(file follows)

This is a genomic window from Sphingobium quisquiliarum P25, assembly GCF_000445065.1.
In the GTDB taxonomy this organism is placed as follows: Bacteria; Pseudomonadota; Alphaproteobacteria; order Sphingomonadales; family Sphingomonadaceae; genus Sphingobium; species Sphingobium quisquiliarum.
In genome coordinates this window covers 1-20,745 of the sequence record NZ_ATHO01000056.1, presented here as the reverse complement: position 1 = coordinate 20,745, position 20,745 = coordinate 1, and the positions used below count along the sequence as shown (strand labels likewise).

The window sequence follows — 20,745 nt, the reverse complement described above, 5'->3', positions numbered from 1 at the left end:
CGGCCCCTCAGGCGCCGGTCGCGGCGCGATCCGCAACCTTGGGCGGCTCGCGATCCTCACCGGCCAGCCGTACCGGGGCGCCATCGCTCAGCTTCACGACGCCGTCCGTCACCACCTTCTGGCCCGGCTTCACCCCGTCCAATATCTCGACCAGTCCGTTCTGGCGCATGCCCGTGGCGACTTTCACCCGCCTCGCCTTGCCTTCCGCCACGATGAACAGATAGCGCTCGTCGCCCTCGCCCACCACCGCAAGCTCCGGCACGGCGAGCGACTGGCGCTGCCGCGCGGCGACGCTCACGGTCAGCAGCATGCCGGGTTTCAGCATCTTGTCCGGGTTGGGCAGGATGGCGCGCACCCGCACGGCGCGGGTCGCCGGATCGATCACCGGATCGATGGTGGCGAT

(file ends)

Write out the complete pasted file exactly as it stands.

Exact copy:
This is a genomic window from Sphingobium quisquiliarum P25, assembly GCF_000445065.1.
In the GTDB taxonomy this organism is placed as follows: Bacteria; Pseudomonadota; Alphaproteobacteria; order Sphingomonadales; family Sphingomonadaceae; genus Sphingobium; species Sphingobium quisquiliarum.
In genome coordinates this window covers 1-20,745 of the sequence record NZ_ATHO01000056.1, presented here as the reverse complement: position 1 = coordinate 20,745, position 20,745 = coordinate 1, and the positions used below count along the sequence as shown (strand labels likewise).

The window sequence follows — 20,745 nt, the reverse complement described above, 5'->3', positions numbered from 1 at the left end:
CGGCCCCTCAGGCGCCGGTCGCGGCGCGATCCGCAACCTTGGGCGGCTCGCGATCCTCACCGGCCAGCCGTACCGGGGCGCCATCGCTCAGCTTCACGACGCCGTCCGTCACCACCTTCTGGCCCGGCTTCACCCCGTCCAATATCTCGACCAGTCCGTTCTGGCGCATGCCCGTGGCGACTTTCACCCGCCTCGCCTTGCCTTCCGCCACGATGAACAGATAGCGCTCGTCGCCCTCGCCCACCACCGCAAGCTCCGGCACGGCGAGCGACTGGCGCTGCCGCGCGGCGACGCTCACGGTCAGCAGCATGCCGGGTTTCAGCATCTTGTCCGGGTTGGGCAGGATGGCGCGCACCCGCACGGCGCGGGTCGCCGGATCGATCACCGGATCGATGGTGGCGAT